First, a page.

increment is primarily used for tracking the rate of occurrence of some event. Given this increment metrics are continuous by default: after being called on a metric once they will report on every interval, reporting zeros for any interval when increment was not called on the metric.
Especially with custom sources you may want the opposite behavior - reporting a measurement only during intervals where
increment was called on the metric:
# report a value for 'user.uploaded_file' only during non-zero intervals Librato.increment 'user.uploaded_file', :source => user.id, :sporadic => true
Use when you want to track an average value per-request. Examples:
Librato.measure 'user.social_graph.nodes', 212 # report from a custom source Librato.measure 'jobs.queued', 3, :source => 'worker.12'
Librato.measure this is per-request, but specialized for timing information:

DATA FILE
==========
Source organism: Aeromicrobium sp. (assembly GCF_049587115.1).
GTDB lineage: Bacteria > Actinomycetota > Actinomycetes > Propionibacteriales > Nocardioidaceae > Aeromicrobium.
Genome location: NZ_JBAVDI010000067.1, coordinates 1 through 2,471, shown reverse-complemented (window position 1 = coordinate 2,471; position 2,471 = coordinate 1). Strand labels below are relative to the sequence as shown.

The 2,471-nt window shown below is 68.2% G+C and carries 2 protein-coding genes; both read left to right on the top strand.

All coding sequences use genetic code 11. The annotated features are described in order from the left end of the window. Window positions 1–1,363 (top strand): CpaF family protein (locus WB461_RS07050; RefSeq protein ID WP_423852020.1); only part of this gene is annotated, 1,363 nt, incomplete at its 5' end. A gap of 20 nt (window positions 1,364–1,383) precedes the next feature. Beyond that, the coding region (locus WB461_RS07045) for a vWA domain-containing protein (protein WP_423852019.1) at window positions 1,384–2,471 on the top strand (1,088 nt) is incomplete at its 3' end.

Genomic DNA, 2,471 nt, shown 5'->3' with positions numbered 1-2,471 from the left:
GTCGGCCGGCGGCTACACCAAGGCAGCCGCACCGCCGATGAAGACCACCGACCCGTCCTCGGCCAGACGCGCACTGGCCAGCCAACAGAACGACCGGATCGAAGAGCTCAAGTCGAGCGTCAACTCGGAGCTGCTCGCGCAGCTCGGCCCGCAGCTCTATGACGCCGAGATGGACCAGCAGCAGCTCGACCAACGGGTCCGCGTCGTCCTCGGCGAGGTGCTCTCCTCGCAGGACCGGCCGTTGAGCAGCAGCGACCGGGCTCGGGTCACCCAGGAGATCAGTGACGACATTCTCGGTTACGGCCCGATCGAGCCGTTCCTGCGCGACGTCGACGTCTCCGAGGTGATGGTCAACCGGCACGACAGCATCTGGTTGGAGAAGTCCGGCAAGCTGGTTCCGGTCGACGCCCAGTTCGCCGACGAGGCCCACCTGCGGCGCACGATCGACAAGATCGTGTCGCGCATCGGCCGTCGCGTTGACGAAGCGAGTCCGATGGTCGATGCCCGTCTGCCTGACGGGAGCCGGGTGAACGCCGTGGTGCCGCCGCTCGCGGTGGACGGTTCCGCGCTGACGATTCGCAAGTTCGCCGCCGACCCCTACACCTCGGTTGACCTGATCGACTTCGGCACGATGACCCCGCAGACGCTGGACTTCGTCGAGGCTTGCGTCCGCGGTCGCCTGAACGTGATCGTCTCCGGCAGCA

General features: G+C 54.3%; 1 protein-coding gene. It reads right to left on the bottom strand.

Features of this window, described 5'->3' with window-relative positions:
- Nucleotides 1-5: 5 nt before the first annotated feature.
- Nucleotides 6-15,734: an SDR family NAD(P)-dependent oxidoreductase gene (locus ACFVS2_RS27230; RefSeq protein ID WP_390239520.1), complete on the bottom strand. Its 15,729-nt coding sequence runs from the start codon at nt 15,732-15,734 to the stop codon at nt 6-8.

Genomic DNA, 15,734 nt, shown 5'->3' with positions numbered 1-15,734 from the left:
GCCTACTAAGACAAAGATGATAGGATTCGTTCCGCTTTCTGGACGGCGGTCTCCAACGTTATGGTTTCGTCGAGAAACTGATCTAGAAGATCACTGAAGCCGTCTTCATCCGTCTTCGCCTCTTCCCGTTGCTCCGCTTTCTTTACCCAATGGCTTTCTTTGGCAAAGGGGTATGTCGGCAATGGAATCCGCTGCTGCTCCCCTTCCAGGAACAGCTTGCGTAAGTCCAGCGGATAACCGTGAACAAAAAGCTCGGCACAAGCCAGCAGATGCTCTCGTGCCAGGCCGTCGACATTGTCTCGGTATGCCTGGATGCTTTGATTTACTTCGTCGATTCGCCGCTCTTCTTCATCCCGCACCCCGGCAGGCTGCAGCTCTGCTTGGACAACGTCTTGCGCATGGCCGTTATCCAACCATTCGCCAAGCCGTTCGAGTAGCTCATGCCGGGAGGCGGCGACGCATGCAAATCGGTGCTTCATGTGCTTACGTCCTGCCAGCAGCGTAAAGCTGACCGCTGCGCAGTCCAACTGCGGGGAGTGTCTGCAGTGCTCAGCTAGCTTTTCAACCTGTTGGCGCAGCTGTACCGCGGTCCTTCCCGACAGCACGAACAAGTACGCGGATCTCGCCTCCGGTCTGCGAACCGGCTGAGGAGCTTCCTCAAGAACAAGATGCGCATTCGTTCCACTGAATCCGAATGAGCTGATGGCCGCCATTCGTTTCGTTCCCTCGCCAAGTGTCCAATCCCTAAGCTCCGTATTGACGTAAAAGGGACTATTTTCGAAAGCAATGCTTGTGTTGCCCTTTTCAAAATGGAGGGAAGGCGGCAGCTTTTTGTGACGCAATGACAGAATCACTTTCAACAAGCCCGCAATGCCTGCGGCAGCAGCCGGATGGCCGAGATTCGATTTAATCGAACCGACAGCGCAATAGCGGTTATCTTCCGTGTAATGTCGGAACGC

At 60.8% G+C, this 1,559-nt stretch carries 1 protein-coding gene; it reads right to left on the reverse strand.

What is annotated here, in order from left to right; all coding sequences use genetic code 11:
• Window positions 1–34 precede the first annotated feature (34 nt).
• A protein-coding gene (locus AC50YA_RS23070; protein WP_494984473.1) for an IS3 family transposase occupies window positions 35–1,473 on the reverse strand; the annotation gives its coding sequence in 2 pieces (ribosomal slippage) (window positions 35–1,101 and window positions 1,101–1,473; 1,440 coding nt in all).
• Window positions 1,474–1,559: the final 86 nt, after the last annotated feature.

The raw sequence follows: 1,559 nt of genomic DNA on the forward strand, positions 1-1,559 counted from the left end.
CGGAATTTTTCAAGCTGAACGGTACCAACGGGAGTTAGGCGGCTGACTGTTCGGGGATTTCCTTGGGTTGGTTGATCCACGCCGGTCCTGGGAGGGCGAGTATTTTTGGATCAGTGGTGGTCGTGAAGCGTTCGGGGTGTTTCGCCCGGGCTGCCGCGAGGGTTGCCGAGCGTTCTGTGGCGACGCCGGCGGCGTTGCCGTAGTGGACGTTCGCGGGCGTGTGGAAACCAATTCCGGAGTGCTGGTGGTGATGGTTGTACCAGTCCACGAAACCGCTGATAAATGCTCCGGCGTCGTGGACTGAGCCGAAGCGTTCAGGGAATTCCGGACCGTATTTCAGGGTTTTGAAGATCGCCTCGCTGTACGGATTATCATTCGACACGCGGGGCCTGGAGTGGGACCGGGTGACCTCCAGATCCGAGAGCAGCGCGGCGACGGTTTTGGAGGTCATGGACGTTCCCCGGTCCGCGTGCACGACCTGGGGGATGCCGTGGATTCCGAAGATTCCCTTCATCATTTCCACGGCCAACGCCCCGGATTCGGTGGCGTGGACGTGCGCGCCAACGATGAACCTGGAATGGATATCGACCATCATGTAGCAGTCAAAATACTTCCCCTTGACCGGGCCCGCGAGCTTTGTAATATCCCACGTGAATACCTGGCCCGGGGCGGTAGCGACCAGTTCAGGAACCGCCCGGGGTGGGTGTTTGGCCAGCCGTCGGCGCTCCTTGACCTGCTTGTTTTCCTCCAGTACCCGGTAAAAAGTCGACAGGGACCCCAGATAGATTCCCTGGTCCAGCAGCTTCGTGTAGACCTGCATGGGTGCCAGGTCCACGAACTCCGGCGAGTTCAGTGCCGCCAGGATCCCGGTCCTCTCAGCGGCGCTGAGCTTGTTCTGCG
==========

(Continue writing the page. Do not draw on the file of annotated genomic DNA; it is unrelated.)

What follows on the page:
Librato.timing 'twitter.lookup.time', 21.2
The block form auto-submits the time it took for its contents to execute as the measurement value:
Librato.timing 'twitter.lookup.time' do @twitter = Twitter.lookup(user) end
There is also a grouping helper, to make managing nested metrics easier. So this:
Librato.measure 'memcached.gets', 20 Librato.measure 'memcached.sets', 2 Librato.measure 'memcached.hits', 18
Can also be written as:
Librato.group 'memcached' do |g| g.measure 'gets', 20 g.measure 'sets', 2 g.measure 'hits', 18 end
Symbols can be used interchangably with strings for metric names.
You can set an optional prefix to all metrics reported by
librato-rails in your configuration. This can be helpful for isolating test data or forcing different apps to use different metric names.
librato-rails submits measurements back to the Librato platform on a per-process basis. By default these measurements are then combined into a single measurement per source (default is your hostname) before persisting the data.